This 1952 movie is realistic, stark and unsentimental, but gripping and absolutely worth watching. It was filmed in the German cities of Wurzburg, Nuremberg and Mannheim, amid actual destruction and bombed-out buildings that remained from World War II. This also resulted in unparalleled accuracy in the uniforms, equipment, weapons and vehicles used, as most, if not all, were original and actual war surplus. It centers around two German POWs who were recruited by American forces to infiltrate a German tank corps and get information on their whereabouts back to the Americans. Though a post-World War II film, it speaks to us now as powerfully as it did to audiences who had lived through the war themselves. Besides the edge-of-your-seat espionage, Decision Before Dawn shows the moral choices the Germans and Americans had and how each responded to those circumstances.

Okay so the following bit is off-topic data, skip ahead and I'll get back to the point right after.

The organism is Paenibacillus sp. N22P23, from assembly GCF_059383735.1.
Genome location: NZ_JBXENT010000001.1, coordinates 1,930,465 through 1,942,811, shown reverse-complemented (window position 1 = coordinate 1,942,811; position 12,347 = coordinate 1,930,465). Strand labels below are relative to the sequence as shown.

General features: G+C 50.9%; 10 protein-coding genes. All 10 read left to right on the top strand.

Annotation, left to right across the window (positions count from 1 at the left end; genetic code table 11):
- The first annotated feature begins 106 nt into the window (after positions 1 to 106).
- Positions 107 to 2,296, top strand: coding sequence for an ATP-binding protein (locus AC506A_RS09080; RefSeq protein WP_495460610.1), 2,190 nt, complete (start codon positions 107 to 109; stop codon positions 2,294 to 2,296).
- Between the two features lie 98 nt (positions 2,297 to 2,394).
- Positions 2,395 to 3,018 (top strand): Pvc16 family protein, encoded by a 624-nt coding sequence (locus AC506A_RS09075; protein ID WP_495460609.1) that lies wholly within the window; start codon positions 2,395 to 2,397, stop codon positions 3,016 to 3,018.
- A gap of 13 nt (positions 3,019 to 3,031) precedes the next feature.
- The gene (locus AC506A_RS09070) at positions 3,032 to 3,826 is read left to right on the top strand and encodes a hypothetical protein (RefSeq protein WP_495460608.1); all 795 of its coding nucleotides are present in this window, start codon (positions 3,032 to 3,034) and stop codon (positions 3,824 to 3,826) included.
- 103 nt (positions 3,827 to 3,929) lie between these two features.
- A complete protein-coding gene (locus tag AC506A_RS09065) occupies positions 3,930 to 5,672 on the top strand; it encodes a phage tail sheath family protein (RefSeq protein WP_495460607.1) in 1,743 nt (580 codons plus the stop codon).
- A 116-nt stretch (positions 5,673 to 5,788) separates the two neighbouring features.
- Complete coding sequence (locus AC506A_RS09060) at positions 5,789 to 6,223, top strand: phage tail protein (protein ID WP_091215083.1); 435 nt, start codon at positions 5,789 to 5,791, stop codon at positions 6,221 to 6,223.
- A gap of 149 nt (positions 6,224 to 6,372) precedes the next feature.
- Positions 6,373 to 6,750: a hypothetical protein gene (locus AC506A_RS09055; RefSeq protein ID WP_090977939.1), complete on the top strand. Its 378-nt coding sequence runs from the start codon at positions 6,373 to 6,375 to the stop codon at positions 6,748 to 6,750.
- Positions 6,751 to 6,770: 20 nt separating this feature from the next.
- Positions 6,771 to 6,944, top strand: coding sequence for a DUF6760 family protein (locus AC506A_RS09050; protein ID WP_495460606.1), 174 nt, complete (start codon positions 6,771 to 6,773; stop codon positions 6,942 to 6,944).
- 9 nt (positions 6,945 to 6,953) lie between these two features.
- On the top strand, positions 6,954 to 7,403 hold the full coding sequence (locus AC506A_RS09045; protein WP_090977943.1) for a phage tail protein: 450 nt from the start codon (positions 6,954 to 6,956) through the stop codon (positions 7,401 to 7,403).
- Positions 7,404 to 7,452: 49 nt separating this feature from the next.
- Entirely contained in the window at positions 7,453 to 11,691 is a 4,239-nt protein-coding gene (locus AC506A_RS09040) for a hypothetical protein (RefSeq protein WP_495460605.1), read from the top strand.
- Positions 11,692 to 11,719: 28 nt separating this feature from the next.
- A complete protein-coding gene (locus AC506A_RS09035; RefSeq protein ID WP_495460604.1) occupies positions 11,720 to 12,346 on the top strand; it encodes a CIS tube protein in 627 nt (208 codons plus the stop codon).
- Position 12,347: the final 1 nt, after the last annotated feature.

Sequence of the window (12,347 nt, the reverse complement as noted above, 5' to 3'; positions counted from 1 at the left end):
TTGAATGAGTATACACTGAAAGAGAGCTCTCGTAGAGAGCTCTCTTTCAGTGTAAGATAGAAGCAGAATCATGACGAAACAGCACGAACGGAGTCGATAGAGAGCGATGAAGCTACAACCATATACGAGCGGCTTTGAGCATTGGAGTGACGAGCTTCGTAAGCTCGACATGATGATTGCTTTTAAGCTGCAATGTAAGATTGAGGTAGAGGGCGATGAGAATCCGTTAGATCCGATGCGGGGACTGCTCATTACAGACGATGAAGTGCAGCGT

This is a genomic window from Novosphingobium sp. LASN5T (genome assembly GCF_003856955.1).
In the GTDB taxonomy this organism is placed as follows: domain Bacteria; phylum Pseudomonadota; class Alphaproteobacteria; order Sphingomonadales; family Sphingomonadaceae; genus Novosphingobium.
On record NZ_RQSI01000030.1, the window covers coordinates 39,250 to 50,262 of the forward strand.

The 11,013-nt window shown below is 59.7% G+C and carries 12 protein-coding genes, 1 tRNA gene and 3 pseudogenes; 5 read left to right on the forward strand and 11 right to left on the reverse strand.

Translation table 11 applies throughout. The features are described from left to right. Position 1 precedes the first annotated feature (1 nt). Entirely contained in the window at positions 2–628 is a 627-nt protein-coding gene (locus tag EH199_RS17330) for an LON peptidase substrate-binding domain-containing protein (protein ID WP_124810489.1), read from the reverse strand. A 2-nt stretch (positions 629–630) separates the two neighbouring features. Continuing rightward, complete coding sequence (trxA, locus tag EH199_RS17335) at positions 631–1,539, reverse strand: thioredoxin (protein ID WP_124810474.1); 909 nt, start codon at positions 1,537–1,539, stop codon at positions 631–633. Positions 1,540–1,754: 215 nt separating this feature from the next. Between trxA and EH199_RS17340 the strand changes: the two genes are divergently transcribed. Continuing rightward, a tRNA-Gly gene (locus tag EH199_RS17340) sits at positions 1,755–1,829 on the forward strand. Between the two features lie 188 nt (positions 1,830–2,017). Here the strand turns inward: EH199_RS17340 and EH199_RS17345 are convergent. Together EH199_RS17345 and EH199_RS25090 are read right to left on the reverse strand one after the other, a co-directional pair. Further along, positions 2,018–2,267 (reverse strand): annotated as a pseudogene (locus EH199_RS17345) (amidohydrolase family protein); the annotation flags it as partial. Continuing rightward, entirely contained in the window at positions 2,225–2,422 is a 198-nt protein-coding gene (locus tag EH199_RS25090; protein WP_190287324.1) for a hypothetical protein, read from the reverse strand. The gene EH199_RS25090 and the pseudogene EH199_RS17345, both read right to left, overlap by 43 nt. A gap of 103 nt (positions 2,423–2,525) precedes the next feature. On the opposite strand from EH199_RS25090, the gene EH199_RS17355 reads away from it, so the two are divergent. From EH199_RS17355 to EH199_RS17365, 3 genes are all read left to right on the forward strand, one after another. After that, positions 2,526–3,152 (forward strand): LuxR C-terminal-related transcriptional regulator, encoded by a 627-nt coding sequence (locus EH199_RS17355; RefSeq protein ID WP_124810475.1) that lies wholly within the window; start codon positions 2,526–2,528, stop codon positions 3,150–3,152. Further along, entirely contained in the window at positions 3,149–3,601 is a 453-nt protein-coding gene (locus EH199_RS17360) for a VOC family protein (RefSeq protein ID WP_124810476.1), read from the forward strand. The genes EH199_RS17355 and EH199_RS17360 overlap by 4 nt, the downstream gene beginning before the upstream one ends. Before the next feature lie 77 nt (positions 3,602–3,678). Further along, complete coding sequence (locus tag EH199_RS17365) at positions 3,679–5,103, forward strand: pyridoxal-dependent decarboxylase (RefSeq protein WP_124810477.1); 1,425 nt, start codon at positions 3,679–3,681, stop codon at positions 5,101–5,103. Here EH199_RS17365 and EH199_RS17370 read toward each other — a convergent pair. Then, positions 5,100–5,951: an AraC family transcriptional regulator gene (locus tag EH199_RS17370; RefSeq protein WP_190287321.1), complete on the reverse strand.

— James Scalzitti, with input from Steve Corbo
To rent “Decision Before Dawn” on Amazon Prime, click here.
To view it for free, click here.